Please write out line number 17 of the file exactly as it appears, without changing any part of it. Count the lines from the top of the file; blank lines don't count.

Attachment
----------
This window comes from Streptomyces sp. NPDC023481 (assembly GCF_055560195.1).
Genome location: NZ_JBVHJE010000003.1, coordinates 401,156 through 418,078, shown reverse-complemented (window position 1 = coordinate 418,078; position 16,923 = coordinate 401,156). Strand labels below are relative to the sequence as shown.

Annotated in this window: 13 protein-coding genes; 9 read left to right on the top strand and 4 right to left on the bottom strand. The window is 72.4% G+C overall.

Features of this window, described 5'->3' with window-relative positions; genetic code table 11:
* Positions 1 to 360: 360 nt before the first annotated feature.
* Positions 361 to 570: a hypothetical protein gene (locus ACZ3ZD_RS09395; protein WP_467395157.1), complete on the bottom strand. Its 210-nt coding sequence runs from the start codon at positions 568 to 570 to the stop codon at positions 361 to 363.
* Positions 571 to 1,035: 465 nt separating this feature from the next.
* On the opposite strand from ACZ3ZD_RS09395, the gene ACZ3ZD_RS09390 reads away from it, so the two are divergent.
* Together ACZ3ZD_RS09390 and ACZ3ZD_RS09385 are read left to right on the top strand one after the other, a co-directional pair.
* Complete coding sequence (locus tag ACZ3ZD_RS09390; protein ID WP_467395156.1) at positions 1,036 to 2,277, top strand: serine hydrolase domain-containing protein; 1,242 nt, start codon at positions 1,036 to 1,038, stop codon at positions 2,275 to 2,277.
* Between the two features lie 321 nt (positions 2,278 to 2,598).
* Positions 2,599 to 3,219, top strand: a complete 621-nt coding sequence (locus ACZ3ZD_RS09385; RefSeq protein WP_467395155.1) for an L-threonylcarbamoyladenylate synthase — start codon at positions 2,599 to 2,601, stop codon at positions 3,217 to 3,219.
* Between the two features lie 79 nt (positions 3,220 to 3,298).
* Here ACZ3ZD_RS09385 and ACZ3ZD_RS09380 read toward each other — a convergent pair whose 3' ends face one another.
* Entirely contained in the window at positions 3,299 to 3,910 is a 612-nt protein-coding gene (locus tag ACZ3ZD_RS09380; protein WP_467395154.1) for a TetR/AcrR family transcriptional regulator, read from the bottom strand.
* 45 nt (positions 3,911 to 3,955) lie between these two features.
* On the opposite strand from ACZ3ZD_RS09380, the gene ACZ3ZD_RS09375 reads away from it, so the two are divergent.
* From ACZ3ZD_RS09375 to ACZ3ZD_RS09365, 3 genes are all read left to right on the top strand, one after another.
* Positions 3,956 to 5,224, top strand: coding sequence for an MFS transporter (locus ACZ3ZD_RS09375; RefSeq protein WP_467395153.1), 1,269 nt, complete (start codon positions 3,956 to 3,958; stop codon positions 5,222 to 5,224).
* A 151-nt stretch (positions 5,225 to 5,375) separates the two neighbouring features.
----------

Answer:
* On the opposite strand from ACZ3ZD_RS09380, the gene ACZ3ZD_RS09375 reads away from it, so the two are divergent.